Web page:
Following the publication of the new General Data Protection Regulations (GDPR) in January 2016, businesses that process personal or sensitive data, or systematically monitor behavior on a large scale, will now need to employ a data protection officer (DPO) to help ensure the security of their data and protect them against the huge financial sanctions that could be imposed upon them under the GDPR.



The GDPR supersedes the Data Protection Directive 1995 and will be enforced on 25th May 2018. However, due to the complexity of the GDPR – and the technical challenges of data security in general – , businesses are urged to begin reviewing their data protection processes and procedures now.  What’s more, the new regulations will apply to any organisation that processes EU citizens’ data – whether or not they’re within the EU.  Although the UK is exiting the EU with GDPR coming into effect, any business that trades in the EU will be bound by the regulations.



GDPR has one main focus: to facilitate a single digital marketplace within the EU where the personal information of EU citizens is governed by one law.  It aims to achieve this by making it easier for EU citizens to manage their personal data and extending the accountabilities on the data controllers and data processors. Businesses will now have to seriously consider how they handle the personal information they possess, what information they retain and how they will accommodate the enhanced rights of individuals under the GDPR. Many business documents will also need to be reviewed to ensure they comply with the new regulations, such as contracts, risk assessments and business continuity plans.  Failure to prepare will expose your business to the huge financial sanctions that could be enforced under the GDPR.

Consisting of over 260 pages, the regulations can be difficult to interpret. Once you do, you will need to assess the impact areas within your business and plan, budget and resource activities.  You must ensure you have the right decision makers and influences to effect the necessary changes within your organisation. This is quite a significant overhead for any business so you will need someone within your organisation who is capable of working at an operational and strategic level.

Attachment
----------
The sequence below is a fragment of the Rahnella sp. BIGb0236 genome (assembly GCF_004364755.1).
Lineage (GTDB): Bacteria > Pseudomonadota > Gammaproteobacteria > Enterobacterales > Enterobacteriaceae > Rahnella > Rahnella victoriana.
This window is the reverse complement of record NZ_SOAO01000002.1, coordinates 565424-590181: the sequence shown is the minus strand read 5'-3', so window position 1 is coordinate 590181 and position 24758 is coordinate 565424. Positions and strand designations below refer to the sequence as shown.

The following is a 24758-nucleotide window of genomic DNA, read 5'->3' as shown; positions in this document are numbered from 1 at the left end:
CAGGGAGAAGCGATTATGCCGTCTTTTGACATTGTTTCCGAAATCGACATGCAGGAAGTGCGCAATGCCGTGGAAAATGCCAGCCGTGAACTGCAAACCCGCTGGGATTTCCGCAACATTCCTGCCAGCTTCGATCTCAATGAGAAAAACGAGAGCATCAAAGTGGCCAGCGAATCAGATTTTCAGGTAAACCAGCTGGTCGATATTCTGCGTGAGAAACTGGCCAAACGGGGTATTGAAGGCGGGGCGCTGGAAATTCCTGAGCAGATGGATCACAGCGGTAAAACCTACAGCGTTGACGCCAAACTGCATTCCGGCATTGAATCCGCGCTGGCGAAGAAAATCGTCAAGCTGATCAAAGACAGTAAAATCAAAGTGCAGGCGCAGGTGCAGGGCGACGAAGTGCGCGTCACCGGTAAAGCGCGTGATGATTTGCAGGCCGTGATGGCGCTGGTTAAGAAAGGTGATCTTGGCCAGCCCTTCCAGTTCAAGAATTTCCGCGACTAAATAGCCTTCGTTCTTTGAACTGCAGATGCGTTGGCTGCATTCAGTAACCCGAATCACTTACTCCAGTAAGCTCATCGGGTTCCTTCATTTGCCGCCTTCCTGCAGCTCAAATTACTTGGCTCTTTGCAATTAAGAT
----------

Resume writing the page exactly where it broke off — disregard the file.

Your DPO will require a number of skills to help them deal with the challenges of GDPR compliance. Firstly, they will need to be an expert in data protection and be familiar with the changes in the regulations and their potential impact on your business.  As GDPR is focused on the modern digital age the DPO will need to have worked in an environment where they have rolled out compliant solutions such as PCI DSS or ISO frameworks and understand how to deploy and protect data from a technology prospective as well as a procedural one. The DPO will also need to be able to carry out risk assessments in order to identify which areas of the business are most at risk of non-compliance or a data breach. The DPO will also need to be able to operate at a strategy and operational level reporting and be comfortable reporting to senior managers, directors and key decision makers within your organisation.

It’s important that the DPO is given the freedom and support to carry out their duties unimpeded. They will need to carry out data protection impact assessments, ensure contracts and documentation are up-to-date and ensure the right technical and operational measures are in place. They will also need to be accessible to your customers, staff and the data protection authority if anyone invokes their rights under GDPR.

The DPO has one job: to protect your business from the potentially crippling financial penalties that could be imposed in the event of non-compliance. In order to do this as quickly and efficiently as possible, they will need to fully understand the impact of the enhanced rights of EU citizens and the additional accountabilities and responsibilities on the data controllers and data processors.



There is no doubt that the General Data Protection Regulations will change the security culture within your business, and appointing the right data protection officer to oversee this change and prepare your business for the May 2018 deadline is an essential step towards ensuring full GDPR compliance.


Written by:

Chris Scott

Program Director/Data Protection Officer